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    Adam's Tour Diaries #3: RIGHT out of West Wing

    Woke up at 10 a.m. again. I have to be careful. I like sleeping in too much. I can’t calcify into this bus.

    In D.C., Jamie and I headed over to USA Today to do some press about the tour. I hit a bookstore to buy a couple of Haruki Murakami novels I’d not yet read (one is a compendium of short stories) and settled in for a little writing and autograph signing (we sell autographed pix at the merch table, and Jamie and I must sign hundreds of autographs a day).

    Jamie tried singing. Didn’t work out too well …

    My friend and statistician Chip and his wife came by the theater a little early to talk about stuff in my dressing room. The theater in D.C., the Warner, is the second smallest of our tour. Not the house; the stage. This required some interesting problem-solving, and leaving a couple things onstage throughout the show, but it didn’t affect the performance. The house in D.C. is lovely.

    Quadcopter Racing with First Person Video!

    We've tested different types of quadcopters before, but have never flown them like this! Norm tags along a meetup of local FPV quadcopter racers--people who build and race mini quads by flying them with first-person video cameras. We learn about how FPV quadcopters work, why they're so much fun to spectate, and witness some unbelievable stunts! (Thanks to Charpu, Pablo Lema, and Eric Cheng for their quad footage!)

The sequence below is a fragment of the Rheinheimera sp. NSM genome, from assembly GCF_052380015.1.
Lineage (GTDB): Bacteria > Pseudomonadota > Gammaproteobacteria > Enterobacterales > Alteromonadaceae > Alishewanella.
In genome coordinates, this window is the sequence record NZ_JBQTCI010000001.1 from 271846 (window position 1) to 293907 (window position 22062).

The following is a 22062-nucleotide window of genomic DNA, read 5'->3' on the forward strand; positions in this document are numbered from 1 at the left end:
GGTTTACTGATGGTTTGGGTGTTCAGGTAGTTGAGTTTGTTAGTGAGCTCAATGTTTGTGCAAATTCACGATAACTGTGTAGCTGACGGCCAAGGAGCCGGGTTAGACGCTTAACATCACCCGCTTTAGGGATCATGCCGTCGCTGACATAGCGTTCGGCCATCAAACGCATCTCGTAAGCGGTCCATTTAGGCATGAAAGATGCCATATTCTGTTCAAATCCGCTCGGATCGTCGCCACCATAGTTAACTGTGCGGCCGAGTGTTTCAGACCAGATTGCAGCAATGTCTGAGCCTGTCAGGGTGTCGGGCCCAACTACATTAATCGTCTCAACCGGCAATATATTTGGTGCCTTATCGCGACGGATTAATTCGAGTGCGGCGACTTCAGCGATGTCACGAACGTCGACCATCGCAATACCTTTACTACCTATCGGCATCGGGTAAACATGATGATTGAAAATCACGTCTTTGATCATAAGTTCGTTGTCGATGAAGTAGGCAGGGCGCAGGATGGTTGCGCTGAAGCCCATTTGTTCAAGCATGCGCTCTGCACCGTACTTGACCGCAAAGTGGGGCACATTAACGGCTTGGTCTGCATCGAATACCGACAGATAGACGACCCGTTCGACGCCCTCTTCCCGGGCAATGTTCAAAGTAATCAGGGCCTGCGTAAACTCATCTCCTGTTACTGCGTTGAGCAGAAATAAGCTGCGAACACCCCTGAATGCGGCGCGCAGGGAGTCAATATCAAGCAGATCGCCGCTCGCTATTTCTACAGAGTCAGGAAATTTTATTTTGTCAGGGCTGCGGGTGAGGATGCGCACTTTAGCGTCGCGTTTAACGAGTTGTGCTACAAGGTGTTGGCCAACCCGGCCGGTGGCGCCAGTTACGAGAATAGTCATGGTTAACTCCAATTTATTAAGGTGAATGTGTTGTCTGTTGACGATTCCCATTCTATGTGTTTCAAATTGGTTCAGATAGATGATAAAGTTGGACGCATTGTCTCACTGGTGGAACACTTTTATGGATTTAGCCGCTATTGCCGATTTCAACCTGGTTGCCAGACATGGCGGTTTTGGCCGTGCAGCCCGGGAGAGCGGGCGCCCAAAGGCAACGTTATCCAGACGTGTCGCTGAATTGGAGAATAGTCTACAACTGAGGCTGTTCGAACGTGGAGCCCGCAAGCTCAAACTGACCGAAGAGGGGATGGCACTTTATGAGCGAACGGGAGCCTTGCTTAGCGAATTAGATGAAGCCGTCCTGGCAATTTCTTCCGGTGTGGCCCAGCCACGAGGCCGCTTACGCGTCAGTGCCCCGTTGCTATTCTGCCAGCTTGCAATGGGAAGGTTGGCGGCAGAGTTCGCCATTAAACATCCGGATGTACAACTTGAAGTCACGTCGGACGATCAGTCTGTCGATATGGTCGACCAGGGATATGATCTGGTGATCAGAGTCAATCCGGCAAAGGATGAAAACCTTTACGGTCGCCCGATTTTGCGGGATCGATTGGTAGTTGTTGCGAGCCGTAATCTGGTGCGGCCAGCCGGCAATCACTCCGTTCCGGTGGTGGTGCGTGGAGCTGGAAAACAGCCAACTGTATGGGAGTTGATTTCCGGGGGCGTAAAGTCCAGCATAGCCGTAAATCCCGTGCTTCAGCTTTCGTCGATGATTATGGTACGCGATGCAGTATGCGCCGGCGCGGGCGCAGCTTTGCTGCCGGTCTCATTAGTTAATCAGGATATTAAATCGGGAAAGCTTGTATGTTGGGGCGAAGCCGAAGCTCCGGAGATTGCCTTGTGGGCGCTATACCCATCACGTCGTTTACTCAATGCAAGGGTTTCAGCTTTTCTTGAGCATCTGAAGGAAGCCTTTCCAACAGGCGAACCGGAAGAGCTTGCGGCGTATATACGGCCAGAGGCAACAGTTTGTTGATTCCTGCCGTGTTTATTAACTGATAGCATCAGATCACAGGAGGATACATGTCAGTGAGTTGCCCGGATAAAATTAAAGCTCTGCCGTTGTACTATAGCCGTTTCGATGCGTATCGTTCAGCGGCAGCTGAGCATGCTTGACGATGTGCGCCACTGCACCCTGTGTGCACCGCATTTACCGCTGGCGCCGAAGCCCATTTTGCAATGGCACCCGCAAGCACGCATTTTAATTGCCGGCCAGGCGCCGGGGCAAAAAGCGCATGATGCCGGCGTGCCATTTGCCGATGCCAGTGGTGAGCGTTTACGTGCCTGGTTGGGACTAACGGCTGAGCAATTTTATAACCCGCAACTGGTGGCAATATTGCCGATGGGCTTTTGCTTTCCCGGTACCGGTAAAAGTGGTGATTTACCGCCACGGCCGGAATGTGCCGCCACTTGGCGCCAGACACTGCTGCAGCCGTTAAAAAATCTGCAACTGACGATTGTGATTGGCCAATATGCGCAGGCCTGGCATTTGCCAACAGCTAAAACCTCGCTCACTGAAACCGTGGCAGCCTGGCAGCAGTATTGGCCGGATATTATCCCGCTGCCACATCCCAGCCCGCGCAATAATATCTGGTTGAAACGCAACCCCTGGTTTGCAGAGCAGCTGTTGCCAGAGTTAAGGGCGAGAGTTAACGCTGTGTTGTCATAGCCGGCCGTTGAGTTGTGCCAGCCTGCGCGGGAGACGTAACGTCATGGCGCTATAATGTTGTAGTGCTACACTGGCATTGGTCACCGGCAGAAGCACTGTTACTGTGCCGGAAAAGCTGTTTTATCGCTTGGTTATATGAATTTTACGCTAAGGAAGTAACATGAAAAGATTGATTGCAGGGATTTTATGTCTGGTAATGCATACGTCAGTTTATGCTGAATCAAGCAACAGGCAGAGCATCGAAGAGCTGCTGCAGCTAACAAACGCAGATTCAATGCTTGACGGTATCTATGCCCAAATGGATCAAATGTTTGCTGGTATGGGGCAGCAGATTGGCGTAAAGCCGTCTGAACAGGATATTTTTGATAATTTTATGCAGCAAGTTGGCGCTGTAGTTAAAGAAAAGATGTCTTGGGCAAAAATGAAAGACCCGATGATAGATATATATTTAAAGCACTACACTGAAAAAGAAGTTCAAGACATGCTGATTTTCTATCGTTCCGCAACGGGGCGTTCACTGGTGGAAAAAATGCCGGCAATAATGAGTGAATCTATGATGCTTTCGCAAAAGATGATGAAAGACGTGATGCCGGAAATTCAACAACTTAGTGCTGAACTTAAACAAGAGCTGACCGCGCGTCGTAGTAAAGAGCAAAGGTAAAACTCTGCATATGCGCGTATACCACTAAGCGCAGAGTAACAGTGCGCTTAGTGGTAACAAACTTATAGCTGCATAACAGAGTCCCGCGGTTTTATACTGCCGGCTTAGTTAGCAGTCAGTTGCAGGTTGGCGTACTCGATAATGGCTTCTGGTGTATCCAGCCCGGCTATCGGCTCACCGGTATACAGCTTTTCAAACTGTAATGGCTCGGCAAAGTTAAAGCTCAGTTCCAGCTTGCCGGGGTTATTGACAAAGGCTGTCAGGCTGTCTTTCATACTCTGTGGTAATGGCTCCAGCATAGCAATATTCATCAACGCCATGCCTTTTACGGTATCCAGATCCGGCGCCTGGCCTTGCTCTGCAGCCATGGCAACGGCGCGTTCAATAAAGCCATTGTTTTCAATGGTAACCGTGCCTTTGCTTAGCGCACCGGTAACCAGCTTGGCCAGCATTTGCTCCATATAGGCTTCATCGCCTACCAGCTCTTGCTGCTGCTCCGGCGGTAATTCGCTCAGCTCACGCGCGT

Making a Miniature Sword from a Nail

    I'm not sure what I like most about this short video from DIY channel InspiretoMake: the fact that he's making a beautiful miniature sword from a nail, the time-lapse macro video, the dramatic music, or that the guard of the sword is just an even smaller nail. Wonderful!

    Adam's Tour Diaries #2: What a Jerk!

    By the time I woke up in Philly on the bus, I was already an asshole.

    Dammit, I overslept.

    I didn’t think it was possible: I wake up at 6 a.m. every morning in San Francisco; that’s 9 a.m. on the East Coast. But I guess I was tired. That and the blackout curtains on my bus are REALLY good. By the time I looked at my phone to see the time, it was 10:40!

    Crap! I’d made plans with Paul of Paul and Storm to head to a museum and have lunch. Plans for 10 a.m. He’d been hanging out and was at the bus in a minute. But what a jerk! (Me, I mean.)

    We didn’t have time for the museum (because I had a matinee), but we did enjoy a lovely lunch together with Paul’s awesome daughter. They dropped me back off at my bus in time for sound check. Bye, Paul! See you at Wootstock in SF in January!

    Wow do I look crazy here.

    The matinee crowd in Philly was terrific. Super raucous. Some great interactions on stage. I had a couple hours between the matinee and evening show, and managed to see another friend, Jill, with whom I had a lovely dinner. Very social day.

    The evening Philly crowd was even more raucous than the afternoon crowd, but just a smidgen.

    Adam's Tour Diaries #1: On the Road Again

    After a lovely and relaxing three-hour Amtrak trip (the train is my FAVORITE method of travel) and a 90-minute car ride, I arrived in Williamsport, PA., for the start of our fall MythBusters: Behind the Myths tour.